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The International Energy Agency’s Golden Rules for a Golden Age of Gas

David Rosner contributed to this post.

In recent posts, we’ve discussed how the dramatic increase in economically recoverable supplies of natural gas from shale formations has impacted natural gas prices, fuel switching in the electric power sector, and industry drilling activity. In this post, we will examine the International Energy Agency’s (IEA) recently released report, Golden Rules for a Golden Age of Gas, which offers suggestions to policymakers, regulators, and industry for balancing the economic, environmental, and social impacts associated with increased unconventional natural gas development.

The IEA report has garnered widespread attention, much of it positive, from a wide range of stakeholders including industry and editorial boards alike. The report was even discussed by the G-8 during its recent Camp David Summit.

The report lays out a series of suggested principles that the authors refer to as “Golden Rules.” According to the IEA, the application of the Golden Rules “?can bring a level of environmental performance and public acceptance that can maintain or earn the industry a ?social license to operate’ within a given jurisdiction, paving the way for the widespread development of unconventional gas resources on a large scale, boosting overall gas supply and making the golden age of gas a reality.”

The rules are summarized in Figures 1 and 2 below:

natgasregs1.jpg

natgasregs2.jpg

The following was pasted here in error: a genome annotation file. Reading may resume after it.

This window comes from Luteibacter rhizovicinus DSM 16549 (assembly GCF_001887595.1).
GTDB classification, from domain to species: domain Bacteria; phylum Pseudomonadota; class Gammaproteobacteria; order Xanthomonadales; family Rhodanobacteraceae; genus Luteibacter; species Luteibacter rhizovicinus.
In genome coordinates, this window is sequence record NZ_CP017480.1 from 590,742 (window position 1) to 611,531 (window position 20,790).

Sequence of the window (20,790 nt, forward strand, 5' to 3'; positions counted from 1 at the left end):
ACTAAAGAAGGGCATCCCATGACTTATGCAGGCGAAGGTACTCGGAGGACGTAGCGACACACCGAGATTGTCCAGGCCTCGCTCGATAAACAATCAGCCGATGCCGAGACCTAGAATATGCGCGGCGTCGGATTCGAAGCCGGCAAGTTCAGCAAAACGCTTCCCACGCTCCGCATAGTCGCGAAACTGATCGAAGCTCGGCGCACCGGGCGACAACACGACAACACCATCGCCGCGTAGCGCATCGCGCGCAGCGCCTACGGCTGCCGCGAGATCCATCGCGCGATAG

Source: International Energy Agency, Golden Rules for a Golden Age of Gas Report

In addition to high-level directives regarding community engagement, economies of scale, and striking a balance in policy-making, the report endorses a set of concrete regulations to address some of the more prominent criticisms of shale gas development: impacts on water supplies and air quality, as well as management and disposal of wastewater. Through disclosure of the contents of fracturing fluids, monitoring of groundwater quality, proper well cementing and isolation practices, environmentally conscious fluid handling, thorough subsurface characterization, and minimization of methane leakage, the IEA believes that the industry can extract natural gas in a socially responsible manner.

The IEA believes that its recommendations will have modest cost implications for operators, and that implementing these practices would add 7% to drilling and completion costs for a typical well in a shale gas formation. Most of the additional investment would go towards water recycling, more expensive fracturing fluid additives, and higher drilling and cementing expenditures (it is also worth noting that these assumptions do not take into account the additional revenue that would be generated from capturing and selling methane that would otherwise be vented during the completion process). The predicted incremental cost would go a long way towards ensuring public acceptance of hydraulic fracturing without jeopardizing the profitability of shale gas development.

Some of the recommendations put forth in the report have already been adopted in recent months by the EPA (minimization of methane venting and flaring) and in the Department of the Interior’s draft rule (ensuring mechanical integrity of the well during hydraulic fracturing operations, disclosure of chemicals used in fracturing fluid, and proper wastewater handling), though the DOI draft rule would only affect oil and gas development on federal lands. These developments have occurred in parallel to similar efforts by many state regulatory agencies as well. While there is much work yet to be done, the IEA believes that report provides a starting point for a regulatory framework that will protect the public’s environmental interests while still meeting its energy needs.


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2012-06-29 00:00:00

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